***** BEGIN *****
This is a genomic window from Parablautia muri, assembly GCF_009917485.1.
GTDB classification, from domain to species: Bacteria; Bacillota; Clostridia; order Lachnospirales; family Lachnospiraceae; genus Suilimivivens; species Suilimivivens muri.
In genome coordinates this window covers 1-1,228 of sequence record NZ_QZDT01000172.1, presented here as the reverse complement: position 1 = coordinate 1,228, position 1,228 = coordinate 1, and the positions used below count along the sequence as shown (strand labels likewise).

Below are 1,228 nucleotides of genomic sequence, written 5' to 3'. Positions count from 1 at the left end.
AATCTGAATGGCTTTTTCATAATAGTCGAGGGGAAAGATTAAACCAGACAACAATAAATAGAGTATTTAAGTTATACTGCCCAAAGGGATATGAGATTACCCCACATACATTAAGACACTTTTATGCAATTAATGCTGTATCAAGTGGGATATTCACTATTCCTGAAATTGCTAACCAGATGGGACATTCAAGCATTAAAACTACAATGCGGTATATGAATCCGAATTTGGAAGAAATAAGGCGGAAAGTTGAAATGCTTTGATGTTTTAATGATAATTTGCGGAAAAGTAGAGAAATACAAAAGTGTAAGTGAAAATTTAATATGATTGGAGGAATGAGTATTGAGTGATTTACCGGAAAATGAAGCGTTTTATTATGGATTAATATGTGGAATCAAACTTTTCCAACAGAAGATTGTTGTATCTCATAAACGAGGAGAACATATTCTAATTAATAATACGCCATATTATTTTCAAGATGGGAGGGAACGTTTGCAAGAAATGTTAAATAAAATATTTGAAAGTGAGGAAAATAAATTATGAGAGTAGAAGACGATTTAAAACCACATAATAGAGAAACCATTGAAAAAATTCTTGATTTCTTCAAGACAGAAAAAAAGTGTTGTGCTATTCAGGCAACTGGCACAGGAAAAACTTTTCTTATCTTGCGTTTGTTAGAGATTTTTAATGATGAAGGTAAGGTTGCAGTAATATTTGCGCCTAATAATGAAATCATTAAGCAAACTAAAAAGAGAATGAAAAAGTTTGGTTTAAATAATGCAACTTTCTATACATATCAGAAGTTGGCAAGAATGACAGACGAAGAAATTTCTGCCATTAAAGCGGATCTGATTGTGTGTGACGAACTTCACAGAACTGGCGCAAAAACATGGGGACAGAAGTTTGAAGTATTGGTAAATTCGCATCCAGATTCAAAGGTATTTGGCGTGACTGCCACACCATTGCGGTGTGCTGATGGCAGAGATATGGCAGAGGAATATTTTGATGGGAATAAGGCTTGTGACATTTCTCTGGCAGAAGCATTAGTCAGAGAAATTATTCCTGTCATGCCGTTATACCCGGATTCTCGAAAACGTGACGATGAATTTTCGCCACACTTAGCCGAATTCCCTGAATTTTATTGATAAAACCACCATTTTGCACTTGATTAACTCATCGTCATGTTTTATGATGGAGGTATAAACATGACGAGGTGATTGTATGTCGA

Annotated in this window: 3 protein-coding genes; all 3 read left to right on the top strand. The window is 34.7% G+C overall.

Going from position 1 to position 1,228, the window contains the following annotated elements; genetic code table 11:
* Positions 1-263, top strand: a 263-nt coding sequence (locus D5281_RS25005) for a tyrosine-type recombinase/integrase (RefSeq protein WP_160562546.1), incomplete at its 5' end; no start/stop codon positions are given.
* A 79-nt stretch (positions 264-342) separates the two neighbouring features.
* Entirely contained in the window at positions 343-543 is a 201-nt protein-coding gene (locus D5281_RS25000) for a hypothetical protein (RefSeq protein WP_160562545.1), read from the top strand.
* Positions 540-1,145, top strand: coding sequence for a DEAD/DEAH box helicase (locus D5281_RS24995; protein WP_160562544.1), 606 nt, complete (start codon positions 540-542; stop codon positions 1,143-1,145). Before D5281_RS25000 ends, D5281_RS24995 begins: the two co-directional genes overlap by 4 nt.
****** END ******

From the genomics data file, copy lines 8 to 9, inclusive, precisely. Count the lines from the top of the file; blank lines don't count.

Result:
* Positions 1-263, top strand: a 263-nt coding sequence (locus D5281_RS25005) for a tyrosine-type recombinase/integrase (RefSeq protein WP_160562546.1), incomplete at its 5' end; no start/stop codon positions are given.
* A 79-nt stretch (positions 264-342) separates the two neighbouring features.